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21.12.2006 Business & Finance

Customers in C/R owe ECG 40 billion cedis

By Ghana News Agency
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Customers of the Electricity Company of Ghana (ECG) in the Central Region owe the company 40 billion cedis and the company is making strenuous efforts to retrieve it.

About 800 of such customers, have already been taken to court, while an additional 2,000 customers within Cape Coast Municipality are also being processed for court.

Alhaji Dauda Jangu, Central Regional Director of the company who announced this at a press soiree on Monday, expressed dismay at the attitude of some customers and wondered how the company could offer quality services, when such large amounts of money were in debt. However, he gave the assurance that in spite of the indebtedness, the company would ensure uninterrupted services and had spent about 14 billion cedis on projects to improve upon its service delivery. Some of the projects are the extension of power supply to Aduedue at Swedru, and the "injection and system improvement" at Amamoma near the University of Cape Coast and Ansapatu in the Twifo-Hemang Lower Denkyira district.

Others are the extension of power supply to the Nkanfoa new site at Cape Coast and New Akweley at Kasoa, the rehabilitation of distribution network at Asaaman, a suburb of Elmina and the extension and upgrading of power to Agona Duakwa and Nsaba.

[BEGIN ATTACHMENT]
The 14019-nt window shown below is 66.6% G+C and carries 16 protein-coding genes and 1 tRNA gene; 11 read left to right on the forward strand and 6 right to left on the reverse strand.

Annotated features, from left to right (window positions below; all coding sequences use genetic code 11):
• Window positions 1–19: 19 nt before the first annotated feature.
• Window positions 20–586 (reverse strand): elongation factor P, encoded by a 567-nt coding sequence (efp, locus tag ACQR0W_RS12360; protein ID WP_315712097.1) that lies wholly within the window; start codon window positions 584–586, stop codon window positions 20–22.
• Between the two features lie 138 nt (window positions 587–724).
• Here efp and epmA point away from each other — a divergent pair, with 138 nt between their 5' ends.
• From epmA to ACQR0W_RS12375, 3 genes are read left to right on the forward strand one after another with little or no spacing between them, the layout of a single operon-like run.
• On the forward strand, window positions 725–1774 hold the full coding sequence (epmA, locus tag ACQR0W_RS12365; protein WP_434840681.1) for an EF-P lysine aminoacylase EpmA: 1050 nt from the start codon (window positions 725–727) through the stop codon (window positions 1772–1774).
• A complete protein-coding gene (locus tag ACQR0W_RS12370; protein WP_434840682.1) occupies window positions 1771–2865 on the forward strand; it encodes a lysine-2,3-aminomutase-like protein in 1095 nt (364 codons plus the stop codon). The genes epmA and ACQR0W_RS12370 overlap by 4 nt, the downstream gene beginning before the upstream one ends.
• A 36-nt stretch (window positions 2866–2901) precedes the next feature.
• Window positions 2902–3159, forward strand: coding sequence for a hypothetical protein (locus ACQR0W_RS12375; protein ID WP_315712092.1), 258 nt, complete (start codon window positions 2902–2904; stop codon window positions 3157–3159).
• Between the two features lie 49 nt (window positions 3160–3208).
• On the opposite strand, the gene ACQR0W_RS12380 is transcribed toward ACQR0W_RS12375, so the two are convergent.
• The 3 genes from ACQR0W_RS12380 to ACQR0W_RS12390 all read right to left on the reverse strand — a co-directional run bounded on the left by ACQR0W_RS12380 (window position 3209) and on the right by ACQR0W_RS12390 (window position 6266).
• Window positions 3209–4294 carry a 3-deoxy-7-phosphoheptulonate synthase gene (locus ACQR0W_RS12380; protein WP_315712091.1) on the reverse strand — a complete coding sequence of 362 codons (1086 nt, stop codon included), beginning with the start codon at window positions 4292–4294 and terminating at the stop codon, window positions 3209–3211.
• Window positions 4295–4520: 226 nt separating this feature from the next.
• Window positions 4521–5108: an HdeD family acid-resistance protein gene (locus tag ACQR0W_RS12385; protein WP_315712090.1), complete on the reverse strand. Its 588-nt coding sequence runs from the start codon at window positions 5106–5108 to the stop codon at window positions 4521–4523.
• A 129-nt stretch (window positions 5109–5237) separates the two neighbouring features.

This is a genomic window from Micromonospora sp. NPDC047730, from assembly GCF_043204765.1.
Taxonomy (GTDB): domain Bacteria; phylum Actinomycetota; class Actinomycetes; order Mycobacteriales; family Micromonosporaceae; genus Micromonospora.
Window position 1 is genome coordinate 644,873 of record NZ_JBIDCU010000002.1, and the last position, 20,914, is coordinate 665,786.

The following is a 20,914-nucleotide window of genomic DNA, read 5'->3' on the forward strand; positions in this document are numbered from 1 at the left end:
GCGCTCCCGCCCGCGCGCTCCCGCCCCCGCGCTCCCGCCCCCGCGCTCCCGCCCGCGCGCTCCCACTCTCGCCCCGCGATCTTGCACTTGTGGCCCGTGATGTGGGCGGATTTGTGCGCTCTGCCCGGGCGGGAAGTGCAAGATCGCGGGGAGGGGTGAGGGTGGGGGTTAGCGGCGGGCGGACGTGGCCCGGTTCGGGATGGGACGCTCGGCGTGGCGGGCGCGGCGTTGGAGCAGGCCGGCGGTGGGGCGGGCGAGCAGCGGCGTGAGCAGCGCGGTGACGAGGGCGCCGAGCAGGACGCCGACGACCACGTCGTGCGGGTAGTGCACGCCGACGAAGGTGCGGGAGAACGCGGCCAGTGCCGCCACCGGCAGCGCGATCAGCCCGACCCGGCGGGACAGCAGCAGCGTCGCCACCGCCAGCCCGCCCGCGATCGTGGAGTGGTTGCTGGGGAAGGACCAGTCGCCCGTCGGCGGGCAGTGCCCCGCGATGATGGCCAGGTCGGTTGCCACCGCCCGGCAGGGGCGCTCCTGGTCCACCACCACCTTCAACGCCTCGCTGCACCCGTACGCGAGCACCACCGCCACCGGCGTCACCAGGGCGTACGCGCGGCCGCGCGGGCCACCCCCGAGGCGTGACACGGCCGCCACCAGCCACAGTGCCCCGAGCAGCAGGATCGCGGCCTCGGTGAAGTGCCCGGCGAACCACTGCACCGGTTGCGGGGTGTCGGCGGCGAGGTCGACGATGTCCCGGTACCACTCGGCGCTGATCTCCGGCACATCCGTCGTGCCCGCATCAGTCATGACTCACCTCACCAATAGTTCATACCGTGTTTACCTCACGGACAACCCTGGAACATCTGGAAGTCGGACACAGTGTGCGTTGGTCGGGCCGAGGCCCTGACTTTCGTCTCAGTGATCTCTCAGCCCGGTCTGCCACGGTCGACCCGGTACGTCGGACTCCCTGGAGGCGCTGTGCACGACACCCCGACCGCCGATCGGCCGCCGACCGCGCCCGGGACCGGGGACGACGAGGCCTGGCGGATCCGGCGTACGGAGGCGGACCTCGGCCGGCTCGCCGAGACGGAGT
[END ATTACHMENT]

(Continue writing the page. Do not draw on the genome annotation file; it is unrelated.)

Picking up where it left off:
The Central Regional Director, said in addition, 250 million cedis was spent this year to clear weeds under electricity cables to minimize power interruptions.

On installation of meters, he cautioned customers against dealing with middlemen, a practice, which had created the impression that it was difficult to acquire meters from the company and urged customers to deal directly with officials of the company.

Alhaji Jangu urged customers to consult officials of the company when wiring their new premises and expressed concern that most of the domestic fire outbreaks could be attributed to sub-standard wiring, and also the electrical wiring in most houses had become old and should be changed.

"Most of the houses are old and the wirings have peeled off, in some cases, the earth wire is broken. The wiring have become exposed and are electrocuting livestock," He added. He appealed to the media, to help educate the public on the importance of paying their bills promptly.

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